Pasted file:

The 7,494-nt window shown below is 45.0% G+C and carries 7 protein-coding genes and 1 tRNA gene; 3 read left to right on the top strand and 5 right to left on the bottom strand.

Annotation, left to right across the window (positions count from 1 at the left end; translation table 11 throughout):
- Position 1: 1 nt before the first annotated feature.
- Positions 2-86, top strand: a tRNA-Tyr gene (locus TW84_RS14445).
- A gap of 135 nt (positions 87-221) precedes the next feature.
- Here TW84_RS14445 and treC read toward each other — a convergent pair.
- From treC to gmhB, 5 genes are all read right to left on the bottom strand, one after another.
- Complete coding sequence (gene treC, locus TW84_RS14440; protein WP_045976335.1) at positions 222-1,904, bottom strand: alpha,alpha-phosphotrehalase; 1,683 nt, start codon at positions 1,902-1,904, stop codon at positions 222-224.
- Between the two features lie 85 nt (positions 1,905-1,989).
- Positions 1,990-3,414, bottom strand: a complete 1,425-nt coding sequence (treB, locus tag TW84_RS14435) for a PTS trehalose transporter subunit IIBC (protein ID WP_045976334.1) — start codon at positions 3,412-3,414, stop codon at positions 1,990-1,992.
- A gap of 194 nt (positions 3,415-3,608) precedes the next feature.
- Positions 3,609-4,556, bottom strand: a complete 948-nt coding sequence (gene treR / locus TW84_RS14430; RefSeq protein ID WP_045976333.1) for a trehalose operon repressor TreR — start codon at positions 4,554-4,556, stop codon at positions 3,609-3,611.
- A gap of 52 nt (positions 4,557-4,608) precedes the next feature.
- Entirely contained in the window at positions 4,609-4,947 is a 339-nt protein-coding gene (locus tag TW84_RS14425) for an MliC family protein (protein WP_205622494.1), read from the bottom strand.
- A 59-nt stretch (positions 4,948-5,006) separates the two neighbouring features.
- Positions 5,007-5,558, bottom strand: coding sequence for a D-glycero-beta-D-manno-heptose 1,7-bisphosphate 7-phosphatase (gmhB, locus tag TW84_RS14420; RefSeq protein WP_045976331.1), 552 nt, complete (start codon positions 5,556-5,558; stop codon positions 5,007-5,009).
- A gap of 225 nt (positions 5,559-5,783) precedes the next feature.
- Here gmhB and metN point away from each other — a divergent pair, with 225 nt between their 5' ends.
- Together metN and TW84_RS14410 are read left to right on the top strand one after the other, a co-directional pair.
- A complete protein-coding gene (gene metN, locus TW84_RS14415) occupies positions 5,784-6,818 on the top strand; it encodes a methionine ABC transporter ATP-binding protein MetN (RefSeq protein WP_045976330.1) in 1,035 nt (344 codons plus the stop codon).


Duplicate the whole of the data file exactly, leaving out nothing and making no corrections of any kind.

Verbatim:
The 7,494-nt window shown below is 45.0% G+C and carries 7 protein-coding genes and 1 tRNA gene; 3 read left to right on the top strand and 5 right to left on the bottom strand.

Annotation, left to right across the window (positions count from 1 at the left end; translation table 11 throughout):
- Position 1: 1 nt before the first annotated feature.
- Positions 2-86, top strand: a tRNA-Tyr gene (locus TW84_RS14445).
- A gap of 135 nt (positions 87-221) precedes the next feature.
- Here TW84_RS14445 and treC read toward each other — a convergent pair.
- From treC to gmhB, 5 genes are all read right to left on the bottom strand, one after another.
- Complete coding sequence (gene treC, locus TW84_RS14440; protein WP_045976335.1) at positions 222-1,904, bottom strand: alpha,alpha-phosphotrehalase; 1,683 nt, start codon at positions 1,902-1,904, stop codon at positions 222-224.
- Between the two features lie 85 nt (positions 1,905-1,989).
- Positions 1,990-3,414, bottom strand: a complete 1,425-nt coding sequence (treB, locus tag TW84_RS14435) for a PTS trehalose transporter subunit IIBC (protein ID WP_045976334.1) — start codon at positions 3,412-3,414, stop codon at positions 1,990-1,992.
- A gap of 194 nt (positions 3,415-3,608) precedes the next feature.
- Positions 3,609-4,556, bottom strand: a complete 948-nt coding sequence (gene treR / locus TW84_RS14430; RefSeq protein ID WP_045976333.1) for a trehalose operon repressor TreR — start codon at positions 4,554-4,556, stop codon at positions 3,609-3,611.
- A gap of 52 nt (positions 4,557-4,608) precedes the next feature.
- Entirely contained in the window at positions 4,609-4,947 is a 339-nt protein-coding gene (locus tag TW84_RS14425) for an MliC family protein (protein WP_205622494.1), read from the bottom strand.
- A 59-nt stretch (positions 4,948-5,006) separates the two neighbouring features.
- Positions 5,007-5,558, bottom strand: coding sequence for a D-glycero-beta-D-manno-heptose 1,7-bisphosphate 7-phosphatase (gmhB, locus tag TW84_RS14420; RefSeq protein WP_045976331.1), 552 nt, complete (start codon positions 5,556-5,558; stop codon positions 5,007-5,009).
- A gap of 225 nt (positions 5,559-5,783) precedes the next feature.
- Here gmhB and metN point away from each other — a divergent pair, with 225 nt between their 5' ends.
- Together metN and TW84_RS14410 are read left to right on the top strand one after the other, a co-directional pair.
- A complete protein-coding gene (gene metN, locus TW84_RS14415) occupies positions 5,784-6,818 on the top strand; it encodes a methionine ABC transporter ATP-binding protein MetN (RefSeq protein WP_045976330.1) in 1,035 nt (344 codons plus the stop codon).